"Good morning and thank you for coming to volunteer with Habitat! Come on in the trailer, grab some coffee and let's get you checked in!"
That is how I've been starting my morning off. Well, I usually start my morning off by checking my email and on occasion, the news on my iPhone and wasting at least 15 minutes of time, in and out of consciousness, trying to wake up in bed.
Then I throw on my dirty jeans, brew my coffee, make a lunch and walk across my whole neighborhood to get to Division and 171st, the biggest Habitat for Humanity construction site in all of Oregon. 45 homes in two years.
All the houses on the site are in different stages. Some are flat foundations, others bare frames and a few completely finished! But when I walk up to the site and see the Habitat logo on posters of family portraits of soon to be first-time homeowners, I know I am right where I belong. I may not know what the heck I'm doing half the time but I'm learning and it's where I feel I'm suppose to be. I may not know much about construction, or what the heck I'm doing half the time but I'm learning lots and I am right where I feel I'm suppose to be!
It is my job now to educate my volunteers, my peers, family and those I meet on the street about how important Habitat for Humanity is.
It was the morning of the Hopebuild 2012 fundraising breakfast for Habitat PDX last Spring when I realized I had a passion for the organization. Two families were focused on at Portland Convention Center that morning. Pam had recently started caring for her grandson and feared how she could make do with what space she had when Pam had given up her own bed room and was sleeping on the couch. At the event, she spoke about the moment she got the call from Habitat saying she had been selected as she drove to pick her grandson up at school. She had to pull over. She was going to own her first home. Pam also painted a picture of their first night in their new home. He almost bounced off the walls exclaiming "This is ours? This is ours! Look in the cabinets grandma!"
Of course, as Pam talked, my tears started to collect. I had painted her porch.
The Lund Family had also been recently selected for homeownership the beginning of the year. Ann is a single mother of two boys and one girl. Her daughter has Rett Syndrome, a neurodevelopment disorder and needs constant care. The astonishing part about this story is that not only does her daughter's not fit through the front door of their current apartment but can not even maneuver around the apartment itself!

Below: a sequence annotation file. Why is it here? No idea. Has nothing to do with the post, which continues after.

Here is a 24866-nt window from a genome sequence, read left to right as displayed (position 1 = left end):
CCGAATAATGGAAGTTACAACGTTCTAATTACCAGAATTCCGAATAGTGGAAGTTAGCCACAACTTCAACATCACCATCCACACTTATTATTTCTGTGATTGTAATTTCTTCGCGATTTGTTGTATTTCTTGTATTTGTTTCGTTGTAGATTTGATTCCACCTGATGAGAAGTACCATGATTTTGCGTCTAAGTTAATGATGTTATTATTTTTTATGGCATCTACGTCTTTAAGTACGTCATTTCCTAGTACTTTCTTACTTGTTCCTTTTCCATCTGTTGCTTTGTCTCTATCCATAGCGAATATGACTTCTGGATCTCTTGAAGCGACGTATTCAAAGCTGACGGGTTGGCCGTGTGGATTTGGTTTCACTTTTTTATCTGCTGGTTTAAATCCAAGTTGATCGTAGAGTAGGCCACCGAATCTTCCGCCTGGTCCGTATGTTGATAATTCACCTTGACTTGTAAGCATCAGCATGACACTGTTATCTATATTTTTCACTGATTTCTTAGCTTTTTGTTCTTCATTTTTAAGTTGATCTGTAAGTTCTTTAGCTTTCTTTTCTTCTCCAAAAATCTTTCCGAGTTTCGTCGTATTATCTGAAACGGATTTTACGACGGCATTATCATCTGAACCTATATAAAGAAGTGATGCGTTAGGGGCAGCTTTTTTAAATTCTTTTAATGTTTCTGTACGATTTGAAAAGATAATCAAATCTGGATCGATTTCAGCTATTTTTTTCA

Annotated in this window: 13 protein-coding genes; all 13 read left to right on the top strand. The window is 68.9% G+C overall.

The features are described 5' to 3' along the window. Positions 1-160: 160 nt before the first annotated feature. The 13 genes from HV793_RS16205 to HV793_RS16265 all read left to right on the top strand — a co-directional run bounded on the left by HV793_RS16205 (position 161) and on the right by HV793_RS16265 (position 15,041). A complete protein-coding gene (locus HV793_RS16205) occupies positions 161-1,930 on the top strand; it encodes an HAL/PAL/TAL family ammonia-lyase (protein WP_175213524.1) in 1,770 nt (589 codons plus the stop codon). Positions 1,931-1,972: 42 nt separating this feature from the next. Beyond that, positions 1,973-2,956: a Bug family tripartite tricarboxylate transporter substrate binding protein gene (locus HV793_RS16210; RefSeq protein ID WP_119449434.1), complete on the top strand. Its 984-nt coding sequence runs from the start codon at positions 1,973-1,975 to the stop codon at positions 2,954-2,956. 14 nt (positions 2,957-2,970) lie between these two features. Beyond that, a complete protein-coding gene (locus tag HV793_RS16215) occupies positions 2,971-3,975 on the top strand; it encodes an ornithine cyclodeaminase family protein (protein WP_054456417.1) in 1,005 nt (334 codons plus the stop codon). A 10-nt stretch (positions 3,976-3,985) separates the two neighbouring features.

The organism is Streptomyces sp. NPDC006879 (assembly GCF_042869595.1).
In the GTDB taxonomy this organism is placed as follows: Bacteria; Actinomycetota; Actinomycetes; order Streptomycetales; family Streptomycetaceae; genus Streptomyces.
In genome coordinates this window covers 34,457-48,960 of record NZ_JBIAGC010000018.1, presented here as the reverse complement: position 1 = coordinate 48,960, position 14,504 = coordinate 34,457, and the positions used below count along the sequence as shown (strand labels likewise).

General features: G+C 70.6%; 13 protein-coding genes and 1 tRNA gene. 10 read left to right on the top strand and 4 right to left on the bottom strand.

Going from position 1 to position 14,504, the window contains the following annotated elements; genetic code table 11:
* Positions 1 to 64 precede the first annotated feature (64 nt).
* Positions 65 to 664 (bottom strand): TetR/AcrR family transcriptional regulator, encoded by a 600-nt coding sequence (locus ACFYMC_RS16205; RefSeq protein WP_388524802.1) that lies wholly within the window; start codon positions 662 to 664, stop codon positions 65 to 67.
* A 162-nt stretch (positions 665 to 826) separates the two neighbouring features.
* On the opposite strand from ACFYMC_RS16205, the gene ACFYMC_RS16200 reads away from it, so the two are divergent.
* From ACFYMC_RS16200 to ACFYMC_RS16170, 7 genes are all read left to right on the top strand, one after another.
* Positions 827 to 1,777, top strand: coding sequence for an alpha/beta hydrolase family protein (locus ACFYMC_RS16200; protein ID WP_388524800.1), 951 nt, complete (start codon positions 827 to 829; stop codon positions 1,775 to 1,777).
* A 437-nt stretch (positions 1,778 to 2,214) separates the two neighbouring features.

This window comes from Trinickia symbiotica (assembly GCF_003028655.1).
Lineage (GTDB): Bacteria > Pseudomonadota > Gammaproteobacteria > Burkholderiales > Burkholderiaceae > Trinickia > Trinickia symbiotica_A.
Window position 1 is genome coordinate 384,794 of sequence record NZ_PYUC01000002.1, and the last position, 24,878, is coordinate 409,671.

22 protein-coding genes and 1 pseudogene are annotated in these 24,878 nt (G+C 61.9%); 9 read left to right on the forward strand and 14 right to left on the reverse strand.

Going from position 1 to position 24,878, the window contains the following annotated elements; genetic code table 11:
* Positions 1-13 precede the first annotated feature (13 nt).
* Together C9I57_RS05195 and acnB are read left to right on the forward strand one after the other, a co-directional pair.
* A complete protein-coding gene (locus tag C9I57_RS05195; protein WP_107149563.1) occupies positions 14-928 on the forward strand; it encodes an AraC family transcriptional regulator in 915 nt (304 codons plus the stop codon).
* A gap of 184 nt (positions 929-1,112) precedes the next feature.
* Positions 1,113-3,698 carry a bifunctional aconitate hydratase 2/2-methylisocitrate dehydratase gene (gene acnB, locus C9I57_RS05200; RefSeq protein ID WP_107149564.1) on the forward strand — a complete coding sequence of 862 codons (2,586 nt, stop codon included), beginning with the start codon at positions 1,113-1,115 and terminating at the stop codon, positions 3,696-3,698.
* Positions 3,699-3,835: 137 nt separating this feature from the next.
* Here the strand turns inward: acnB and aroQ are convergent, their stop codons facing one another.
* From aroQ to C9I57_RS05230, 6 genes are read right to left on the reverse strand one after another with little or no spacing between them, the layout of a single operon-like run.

I wanted to work closely with the families and hear more of their stories, so I wrote my first cover letter, improved my resume and was called for a phone interview. Then an in-person interview. Luckily, the timing was perfect as I was in town for my second Portland project in AmeriCorps NCCC.
I wasn't selected for that position; however, I was informed I had impressed and was encouraged to have a second phone interview, this time for Construction Site Crew Leader. A week later, while I was picking up sticks in San Bernardino Mountains, I received the call that I was chosen to serve as one of the 5 crew leaders to build homes and lead volunteers for the next year. What an honor!
So now, I'm teaching volunteers what I may have just learned that morning but I'm upfront with my amount (or lack of) knowledge and tell my volunteers...
"Thank you so much for coming out. If it wasn't for you, THIS wouldn't be here! From our regulars to our newbies, any way you help out today is a perfect way and we thank you. Today is going to be a Great Day!"
When I say, today is going to be a Great Day, I truly mean it. For you, for me, for everyone we are helping. A Great Day in deed.
Portland Youth Build house
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